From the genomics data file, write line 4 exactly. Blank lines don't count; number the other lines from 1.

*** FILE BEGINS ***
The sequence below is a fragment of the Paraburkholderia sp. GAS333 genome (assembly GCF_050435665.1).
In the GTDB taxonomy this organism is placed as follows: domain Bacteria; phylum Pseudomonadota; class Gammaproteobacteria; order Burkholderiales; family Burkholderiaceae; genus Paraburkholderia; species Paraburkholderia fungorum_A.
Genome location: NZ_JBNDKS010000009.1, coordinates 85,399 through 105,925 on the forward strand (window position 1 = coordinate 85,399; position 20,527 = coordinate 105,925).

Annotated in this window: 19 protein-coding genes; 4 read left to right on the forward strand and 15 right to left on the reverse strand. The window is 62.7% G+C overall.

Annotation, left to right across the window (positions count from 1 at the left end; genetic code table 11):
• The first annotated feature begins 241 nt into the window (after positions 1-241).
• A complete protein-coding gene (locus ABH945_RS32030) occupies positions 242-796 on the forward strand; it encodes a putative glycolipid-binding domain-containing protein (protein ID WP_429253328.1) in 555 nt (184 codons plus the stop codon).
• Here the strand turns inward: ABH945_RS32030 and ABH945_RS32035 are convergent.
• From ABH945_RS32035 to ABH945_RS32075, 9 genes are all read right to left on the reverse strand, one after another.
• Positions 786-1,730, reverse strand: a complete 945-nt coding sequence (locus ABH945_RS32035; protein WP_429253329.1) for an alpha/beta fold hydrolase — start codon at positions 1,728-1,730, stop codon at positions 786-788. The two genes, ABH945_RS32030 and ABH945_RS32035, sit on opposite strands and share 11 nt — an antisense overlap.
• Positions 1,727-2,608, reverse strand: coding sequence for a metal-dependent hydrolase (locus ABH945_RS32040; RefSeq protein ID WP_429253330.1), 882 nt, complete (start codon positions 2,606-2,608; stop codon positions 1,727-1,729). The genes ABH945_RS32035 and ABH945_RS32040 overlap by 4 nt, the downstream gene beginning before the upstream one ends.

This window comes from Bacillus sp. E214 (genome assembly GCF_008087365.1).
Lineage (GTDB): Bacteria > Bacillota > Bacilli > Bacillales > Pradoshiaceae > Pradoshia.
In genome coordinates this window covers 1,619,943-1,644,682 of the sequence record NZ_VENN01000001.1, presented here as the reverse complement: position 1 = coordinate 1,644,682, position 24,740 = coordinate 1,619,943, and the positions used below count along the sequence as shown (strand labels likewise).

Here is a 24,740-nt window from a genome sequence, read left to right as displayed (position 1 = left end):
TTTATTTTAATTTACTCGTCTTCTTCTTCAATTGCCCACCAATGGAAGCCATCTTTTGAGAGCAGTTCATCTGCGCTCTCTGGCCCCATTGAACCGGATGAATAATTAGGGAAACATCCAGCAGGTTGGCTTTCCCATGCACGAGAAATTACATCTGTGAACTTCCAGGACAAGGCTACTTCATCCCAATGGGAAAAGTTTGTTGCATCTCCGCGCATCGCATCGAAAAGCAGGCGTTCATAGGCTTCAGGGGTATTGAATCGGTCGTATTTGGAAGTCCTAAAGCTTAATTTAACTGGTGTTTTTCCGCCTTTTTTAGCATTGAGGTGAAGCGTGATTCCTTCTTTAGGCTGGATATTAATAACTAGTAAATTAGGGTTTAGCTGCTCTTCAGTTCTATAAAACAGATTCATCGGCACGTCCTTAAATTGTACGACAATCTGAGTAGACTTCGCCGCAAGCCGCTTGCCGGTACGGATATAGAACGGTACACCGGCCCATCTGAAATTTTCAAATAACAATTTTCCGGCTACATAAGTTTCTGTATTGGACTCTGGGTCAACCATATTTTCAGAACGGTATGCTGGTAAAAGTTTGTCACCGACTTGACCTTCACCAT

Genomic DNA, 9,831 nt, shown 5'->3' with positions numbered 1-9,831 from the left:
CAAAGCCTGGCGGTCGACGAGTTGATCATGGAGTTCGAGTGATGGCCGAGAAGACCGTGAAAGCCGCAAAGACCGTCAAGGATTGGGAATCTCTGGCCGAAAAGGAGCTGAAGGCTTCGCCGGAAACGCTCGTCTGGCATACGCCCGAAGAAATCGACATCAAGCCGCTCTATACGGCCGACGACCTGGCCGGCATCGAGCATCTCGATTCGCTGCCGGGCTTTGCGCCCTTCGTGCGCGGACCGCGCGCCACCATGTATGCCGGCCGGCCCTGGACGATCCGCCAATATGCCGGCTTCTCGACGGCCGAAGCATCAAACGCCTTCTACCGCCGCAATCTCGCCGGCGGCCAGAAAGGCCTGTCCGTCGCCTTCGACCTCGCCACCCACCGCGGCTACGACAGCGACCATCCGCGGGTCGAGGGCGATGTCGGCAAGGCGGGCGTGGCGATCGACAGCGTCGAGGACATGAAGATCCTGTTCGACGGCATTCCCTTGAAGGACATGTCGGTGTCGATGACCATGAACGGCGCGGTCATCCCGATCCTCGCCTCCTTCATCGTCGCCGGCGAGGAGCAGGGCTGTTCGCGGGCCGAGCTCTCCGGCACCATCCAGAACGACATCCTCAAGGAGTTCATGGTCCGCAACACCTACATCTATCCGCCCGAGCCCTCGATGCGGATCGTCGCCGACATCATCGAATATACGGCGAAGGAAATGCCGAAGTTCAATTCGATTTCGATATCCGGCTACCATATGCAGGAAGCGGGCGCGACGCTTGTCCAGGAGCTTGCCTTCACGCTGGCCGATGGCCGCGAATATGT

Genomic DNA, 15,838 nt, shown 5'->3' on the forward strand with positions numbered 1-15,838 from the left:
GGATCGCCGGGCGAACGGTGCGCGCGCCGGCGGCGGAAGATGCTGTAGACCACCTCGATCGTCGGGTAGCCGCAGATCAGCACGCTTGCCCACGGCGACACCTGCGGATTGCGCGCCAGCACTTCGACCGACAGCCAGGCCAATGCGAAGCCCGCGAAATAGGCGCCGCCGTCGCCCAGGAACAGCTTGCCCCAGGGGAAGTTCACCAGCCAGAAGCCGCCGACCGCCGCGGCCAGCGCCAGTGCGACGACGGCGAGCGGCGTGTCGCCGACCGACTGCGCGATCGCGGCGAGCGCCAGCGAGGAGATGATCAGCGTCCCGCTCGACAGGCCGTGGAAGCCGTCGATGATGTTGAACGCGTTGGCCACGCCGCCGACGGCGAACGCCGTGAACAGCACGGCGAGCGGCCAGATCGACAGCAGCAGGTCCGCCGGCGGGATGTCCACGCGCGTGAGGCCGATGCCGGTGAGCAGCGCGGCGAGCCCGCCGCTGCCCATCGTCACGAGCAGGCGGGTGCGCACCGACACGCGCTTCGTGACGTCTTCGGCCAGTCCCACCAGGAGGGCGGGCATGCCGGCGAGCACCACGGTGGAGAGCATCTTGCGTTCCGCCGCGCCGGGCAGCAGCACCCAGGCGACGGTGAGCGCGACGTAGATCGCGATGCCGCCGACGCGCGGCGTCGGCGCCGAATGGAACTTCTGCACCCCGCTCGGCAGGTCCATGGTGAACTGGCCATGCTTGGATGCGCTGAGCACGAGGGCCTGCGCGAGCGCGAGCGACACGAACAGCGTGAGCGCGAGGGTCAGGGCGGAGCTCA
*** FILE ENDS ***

Annotated in this window: 19 protein-coding genes; 4 read left to right on the forward strand and 15 right to left on the reverse strand. The window is 62.7% G+C overall.